contain an interval (−c. c) (or an open ball at the origin if the field of scalars is C).
The class of TVSs is rather large. However, almost all of the TVSs important to analysis
have the following property:
Definition 11.2. A locally convex space (LCS) is a TVS A such that every open set
containing the origin contains an open convex set containing the origin. That is, there is a
basis at the origin consisting of open convex sets.
Given a LCS, A, we define the dual A
t
to be the set of all continuous linear functional
on A. A LCS space shares the property of separation of points by linear functionals:
Theorem 11.2. Let A be a LCS and let µ ,= µ
t
be points of A. There is a linear
functional / ∈ A
t
such that
/(µ) ,= /(µ
t
).
11-1
11-2 11. LOCALLY CONVEX SPACES AND SPACES OF TEST FUNCTIONS
Proof. Of course, we use the Hahn-Banach theorem. Specifically the hyperplane sepa-
ration Theorem 2.1.
First, it suffices to suppose the field of scalars is R, for if we construct a suitable real
linear functional /
r
on a complex LCS we can complexify it
/(r) = /
r
(r) −i/
r
(ir).
Now, without loss we suppose that µ
t
= 0. Since the topology on A is Hausdorff, there is
an open set l ÷ µ
t
with µ ,∈ l. Since A is locally convex, we may suppose l to be convex.
Replacing l with l ∩(−l) we may assume l is symmetric about 0, so r ∈ l =⇒ −r ∈ l.
Since all points of l are interior, Theorem 2.1 asserts the existence of a linear functional /
with 1 = /(µ) and /(r) < 1 for r ∈ l. In fact, the proof shows that
/(r) ≤ j
U
(r) ∀r ∈ A.
where j
U
is the gauge function of l,
j
U
(r) = inf¦t 0 : t
−1
r ∈ l¦.
We need to show that / is continuous. It suffices to show /
−1
(c. /) is open for any
c < / ∈ R. Let t ∈ (c. /). Let r
0
be any point with /(r
0
) = t. Then, /
−1
(c − t. / − t) =
/
−1
(c. /) − r
0
÷ 0. (Why?) Thus it suffices to suppose c < 0 < / and show that /
−1
(c. /)
contains an open neighborhood at 0. Let t = min¦−c. /¦. The given r ∈ l,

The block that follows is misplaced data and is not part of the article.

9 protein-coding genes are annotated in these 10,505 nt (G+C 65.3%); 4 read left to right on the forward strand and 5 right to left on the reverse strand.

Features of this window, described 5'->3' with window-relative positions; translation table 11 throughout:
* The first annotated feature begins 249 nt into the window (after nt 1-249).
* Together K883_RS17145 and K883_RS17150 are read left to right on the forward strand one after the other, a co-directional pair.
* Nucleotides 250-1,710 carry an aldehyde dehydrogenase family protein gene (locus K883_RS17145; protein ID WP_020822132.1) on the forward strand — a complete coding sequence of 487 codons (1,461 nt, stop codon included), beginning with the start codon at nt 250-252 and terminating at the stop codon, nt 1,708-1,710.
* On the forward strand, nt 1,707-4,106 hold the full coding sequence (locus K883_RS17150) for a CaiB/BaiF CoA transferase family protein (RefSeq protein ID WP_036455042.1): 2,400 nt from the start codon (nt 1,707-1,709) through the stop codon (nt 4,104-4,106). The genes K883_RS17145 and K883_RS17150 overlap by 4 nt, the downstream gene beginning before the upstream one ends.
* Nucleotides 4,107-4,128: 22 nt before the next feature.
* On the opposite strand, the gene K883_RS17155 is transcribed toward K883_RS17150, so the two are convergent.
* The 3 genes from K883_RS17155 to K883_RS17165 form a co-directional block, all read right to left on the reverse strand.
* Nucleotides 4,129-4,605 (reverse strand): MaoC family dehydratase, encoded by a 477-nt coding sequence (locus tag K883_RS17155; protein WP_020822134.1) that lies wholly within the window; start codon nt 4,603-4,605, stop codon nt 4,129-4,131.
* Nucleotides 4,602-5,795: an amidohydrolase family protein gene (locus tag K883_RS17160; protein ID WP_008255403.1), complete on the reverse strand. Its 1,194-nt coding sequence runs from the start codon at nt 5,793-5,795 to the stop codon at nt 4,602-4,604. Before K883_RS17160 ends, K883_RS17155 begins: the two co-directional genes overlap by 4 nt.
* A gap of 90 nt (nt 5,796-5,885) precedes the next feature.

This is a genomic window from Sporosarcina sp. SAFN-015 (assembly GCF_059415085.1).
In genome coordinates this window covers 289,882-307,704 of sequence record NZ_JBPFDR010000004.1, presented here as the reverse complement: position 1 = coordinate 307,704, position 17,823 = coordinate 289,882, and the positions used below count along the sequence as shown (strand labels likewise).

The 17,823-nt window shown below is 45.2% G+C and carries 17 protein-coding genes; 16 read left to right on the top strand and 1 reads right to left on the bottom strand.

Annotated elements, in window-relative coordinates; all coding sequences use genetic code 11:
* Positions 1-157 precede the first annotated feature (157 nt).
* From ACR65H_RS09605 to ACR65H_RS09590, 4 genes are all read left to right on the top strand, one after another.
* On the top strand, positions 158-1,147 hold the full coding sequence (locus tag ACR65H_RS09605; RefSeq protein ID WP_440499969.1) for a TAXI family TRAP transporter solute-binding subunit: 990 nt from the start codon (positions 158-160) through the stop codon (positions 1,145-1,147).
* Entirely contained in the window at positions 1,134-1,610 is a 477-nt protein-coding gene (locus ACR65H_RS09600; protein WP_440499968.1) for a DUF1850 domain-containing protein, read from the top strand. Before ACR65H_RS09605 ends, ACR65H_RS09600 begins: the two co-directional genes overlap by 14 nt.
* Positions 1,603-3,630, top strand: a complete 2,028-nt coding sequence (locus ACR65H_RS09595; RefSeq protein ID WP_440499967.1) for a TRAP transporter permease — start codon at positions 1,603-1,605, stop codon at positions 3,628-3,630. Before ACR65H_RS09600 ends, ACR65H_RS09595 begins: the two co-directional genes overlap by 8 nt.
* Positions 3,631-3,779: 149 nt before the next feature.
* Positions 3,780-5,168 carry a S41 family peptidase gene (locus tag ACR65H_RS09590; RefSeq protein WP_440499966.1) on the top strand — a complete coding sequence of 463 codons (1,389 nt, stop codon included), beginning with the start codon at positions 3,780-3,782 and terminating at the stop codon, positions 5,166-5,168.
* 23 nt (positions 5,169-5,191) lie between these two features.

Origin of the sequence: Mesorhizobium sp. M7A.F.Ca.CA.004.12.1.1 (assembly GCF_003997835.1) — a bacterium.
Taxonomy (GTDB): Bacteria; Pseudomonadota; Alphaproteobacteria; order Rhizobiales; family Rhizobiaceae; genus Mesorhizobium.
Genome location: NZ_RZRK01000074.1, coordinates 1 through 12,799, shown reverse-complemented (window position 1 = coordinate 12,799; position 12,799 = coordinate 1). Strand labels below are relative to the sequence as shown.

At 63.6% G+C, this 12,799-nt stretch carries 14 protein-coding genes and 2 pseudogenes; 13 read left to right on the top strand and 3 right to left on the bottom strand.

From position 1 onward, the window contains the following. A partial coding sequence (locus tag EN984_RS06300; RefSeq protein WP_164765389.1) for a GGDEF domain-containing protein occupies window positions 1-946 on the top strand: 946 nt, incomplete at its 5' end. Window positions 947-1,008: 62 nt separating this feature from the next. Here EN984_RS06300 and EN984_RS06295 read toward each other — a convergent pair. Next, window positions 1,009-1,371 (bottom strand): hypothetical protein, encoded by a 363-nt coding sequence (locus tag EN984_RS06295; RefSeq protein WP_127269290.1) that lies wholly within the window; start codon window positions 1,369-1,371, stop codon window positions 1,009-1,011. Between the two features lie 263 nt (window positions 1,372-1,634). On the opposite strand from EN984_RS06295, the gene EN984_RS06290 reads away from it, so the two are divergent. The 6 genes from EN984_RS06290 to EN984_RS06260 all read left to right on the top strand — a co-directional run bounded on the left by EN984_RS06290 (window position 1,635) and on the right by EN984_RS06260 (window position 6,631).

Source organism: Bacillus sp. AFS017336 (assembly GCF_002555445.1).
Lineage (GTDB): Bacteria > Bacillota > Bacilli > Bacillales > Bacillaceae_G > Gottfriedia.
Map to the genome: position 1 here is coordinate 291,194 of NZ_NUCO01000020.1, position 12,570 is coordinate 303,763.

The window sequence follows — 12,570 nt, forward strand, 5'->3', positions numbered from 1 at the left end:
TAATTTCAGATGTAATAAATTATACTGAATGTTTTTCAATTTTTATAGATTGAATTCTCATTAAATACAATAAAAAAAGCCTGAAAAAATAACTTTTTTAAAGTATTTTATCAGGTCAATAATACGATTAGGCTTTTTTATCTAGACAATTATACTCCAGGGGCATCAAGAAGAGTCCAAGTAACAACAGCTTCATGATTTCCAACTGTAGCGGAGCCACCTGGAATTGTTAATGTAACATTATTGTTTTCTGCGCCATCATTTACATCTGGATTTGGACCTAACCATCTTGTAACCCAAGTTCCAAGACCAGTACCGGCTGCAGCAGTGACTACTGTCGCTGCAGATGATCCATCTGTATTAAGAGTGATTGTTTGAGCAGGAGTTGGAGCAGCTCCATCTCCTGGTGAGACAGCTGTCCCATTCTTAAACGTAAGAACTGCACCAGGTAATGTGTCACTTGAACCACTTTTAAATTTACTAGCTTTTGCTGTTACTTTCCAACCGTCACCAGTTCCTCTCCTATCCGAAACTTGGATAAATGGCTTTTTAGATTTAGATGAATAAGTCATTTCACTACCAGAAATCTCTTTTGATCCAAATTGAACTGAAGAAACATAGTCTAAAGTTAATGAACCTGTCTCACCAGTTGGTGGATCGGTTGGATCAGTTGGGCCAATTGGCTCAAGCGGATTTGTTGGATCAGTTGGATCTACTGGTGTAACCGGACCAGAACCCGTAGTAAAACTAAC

/(tr) ≤ j
U
(tr) = tj
U
(r) < t and /(−tr) ≤ j
U
(−tr) = tj
U
(−r) < t.
Thus tl ⊂ /
−1
(−t. t) ⊂ (c. /).
Converse to this construction is the following idea
Theorem 11.3. Let A be linear space and let 1 be any collection of linear functionals
on A that separates points: for any µ. µ
t
∈ A there is / ∈ 1 such that /(r) ,= /(r
t
). Endow
A with the weakest topology such that all elements of 1 are continuous. Then A is a LCS,
and the dual of A is
A
t
= span 1 = ¦finite linear combinations of elements of 1¦.
Remark. Recall that a topology on A is a collection | of subsets of A that includes
A and ∅, and is closed under unions and finite intersections. The intersection of a family of
topologies is also a topology. Thus the weakest topology with property ¹ is the intersection
of all topologies with property ¹.
Proof. Exercise.
What are some examples of LCSs? First off, any Banach space is locally convex, since
the open balls at the origin are a basis of convex sets. But not every LCS has a norm which
is compatible with the topology. By far the most important examples, though are so-called
spaces of text functions and their duals, the so-called spaces of distributions.
LECTURE 12
Generation of a LCS by seminorms and Fr´echet Spaces
Reading: ¸5.2 of Reed and Simon (or just these notes)
Test functions
The theory of distributions — due to Laurent Schwarz — is based on introducing a
LCS of “test functions” A and it’s dual A
t
, a space of “distributions.” The test functions
are “nice:” we can operate on them arbitrarily with all the various operators of analysis –
differentiation, integration etc. Using integration, we embed A → A
t
via a map φ → /
φ
:
/
φ
(ψ) =
_
R
d
φ(r)ψ(r)dr.
Thus we think of a (test) function both as a map and as an “averaging” procedure. A key
identity is integration by parts
/
φ
(∂
i
ψ) = −/

i
ψ
(φ).
This suggests that we define

i
/(ψ) = −/(ψ)
for any distribution / ∈ A
t
. One typically uses a function notation for a distribution, writing
/(ψ) =
_
1(r)ψ(r).
even if the “function” 1 doesn’t exist.
A common, and useful, space of test functions is
C

c